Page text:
Buddhist Studies | History of Religions of Eastern Origins | Religion
This essay attends to the sticky web of indigenous terminology concerning divination and other so-called “mundane” or “worldly” arts, focusing primarily upon Buddhist canonical texts preserved in Pāli, augmented by references to commentarial and exegetical literature. It asks: How have some Buddhists, as evinced in this canonical and exegetical literature, understood the broader category of “worldly arts,” which includes techniques we call divinatory? Are Buddhists discouraged from engaging with such practices, as has been commonly asserted? If so, then for whom, specifically, are such words of discouragement primarily meant? And why, specifically, are such practices discouraged? Are the penalties for practicing them severe or lenient? Are there any exceptions or instances when practicing worldly arts is tolerated or encouraged? And what might we conclude, more broadly, from the textual evidence? These tricky questions bear particularly upon the complex, legalistic body of Buddhist monastic rules and their interpretation, as well as the interpretation of a few passages from Buddhist canonical literature that are arguably less straightforward than has sometimes been assumed or asserted.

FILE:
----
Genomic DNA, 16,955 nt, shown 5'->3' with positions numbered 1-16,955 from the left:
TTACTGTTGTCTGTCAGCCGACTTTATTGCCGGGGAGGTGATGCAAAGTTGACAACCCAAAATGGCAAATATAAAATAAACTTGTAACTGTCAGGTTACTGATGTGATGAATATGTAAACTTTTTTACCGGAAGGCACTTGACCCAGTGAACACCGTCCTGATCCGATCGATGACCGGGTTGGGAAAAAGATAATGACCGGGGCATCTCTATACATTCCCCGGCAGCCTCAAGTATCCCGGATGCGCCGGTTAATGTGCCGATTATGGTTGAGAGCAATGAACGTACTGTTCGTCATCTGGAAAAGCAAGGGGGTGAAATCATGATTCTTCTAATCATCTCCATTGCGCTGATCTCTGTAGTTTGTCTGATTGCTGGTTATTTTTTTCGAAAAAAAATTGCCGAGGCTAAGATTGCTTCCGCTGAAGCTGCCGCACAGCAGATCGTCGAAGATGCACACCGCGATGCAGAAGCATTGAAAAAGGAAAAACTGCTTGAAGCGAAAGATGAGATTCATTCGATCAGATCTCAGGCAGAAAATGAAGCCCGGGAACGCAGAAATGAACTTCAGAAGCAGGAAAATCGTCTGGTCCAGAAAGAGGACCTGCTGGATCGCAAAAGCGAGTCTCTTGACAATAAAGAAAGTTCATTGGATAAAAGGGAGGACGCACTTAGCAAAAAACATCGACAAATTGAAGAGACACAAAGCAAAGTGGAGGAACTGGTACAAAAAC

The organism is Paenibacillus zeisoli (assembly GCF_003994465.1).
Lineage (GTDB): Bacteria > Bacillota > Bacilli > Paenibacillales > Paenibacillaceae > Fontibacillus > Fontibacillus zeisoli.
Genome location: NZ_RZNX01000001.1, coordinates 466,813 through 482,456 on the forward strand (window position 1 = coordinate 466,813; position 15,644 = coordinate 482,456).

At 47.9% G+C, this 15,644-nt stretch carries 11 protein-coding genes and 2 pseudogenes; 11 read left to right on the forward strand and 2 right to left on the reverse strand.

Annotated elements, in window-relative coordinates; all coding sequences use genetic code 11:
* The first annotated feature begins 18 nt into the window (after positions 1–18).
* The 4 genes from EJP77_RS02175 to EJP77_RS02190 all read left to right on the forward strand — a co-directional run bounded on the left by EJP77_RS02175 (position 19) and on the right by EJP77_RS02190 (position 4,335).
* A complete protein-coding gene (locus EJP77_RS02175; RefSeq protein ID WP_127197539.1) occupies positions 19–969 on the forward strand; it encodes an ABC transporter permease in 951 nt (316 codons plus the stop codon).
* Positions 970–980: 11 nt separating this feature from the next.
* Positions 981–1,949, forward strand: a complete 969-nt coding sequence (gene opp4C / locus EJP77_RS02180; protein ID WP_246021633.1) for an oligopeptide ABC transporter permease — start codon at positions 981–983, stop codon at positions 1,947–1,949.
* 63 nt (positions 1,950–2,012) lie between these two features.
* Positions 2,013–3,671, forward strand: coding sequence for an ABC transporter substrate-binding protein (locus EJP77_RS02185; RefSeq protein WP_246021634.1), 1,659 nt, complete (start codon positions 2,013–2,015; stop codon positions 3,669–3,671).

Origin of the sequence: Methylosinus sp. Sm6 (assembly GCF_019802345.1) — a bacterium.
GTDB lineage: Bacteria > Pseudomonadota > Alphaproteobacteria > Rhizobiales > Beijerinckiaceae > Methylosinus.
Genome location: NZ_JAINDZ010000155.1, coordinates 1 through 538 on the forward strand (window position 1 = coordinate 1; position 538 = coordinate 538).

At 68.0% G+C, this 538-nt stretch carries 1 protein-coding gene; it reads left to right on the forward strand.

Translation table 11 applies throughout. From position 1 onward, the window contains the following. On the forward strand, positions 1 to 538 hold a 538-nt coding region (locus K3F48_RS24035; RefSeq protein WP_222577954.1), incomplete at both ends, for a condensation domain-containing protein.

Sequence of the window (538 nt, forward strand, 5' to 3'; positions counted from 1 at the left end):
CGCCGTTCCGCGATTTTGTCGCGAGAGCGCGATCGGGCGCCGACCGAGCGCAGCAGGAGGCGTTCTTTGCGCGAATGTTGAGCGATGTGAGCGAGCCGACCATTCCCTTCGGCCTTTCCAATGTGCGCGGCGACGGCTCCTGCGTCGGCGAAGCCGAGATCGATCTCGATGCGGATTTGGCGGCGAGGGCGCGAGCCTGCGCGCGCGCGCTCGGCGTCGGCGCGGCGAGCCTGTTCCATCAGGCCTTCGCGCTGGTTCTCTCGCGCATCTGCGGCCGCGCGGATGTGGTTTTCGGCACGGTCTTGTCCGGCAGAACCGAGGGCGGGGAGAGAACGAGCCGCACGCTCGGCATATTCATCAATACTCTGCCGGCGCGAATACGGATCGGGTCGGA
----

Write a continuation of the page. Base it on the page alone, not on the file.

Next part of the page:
On Buddhism, divination and the worldly arts: Textual evidence from the Theravåda tradition.
Indian International Journal of Buddhist Studies, 2014, volume 15, pages 79-108
Fiordalis, David, "On Buddhism, Divination and the Worldly Arts: Textual Evidence from the Theravāda Tradition" (2014). Faculty Publications. Published Version. Submission 3.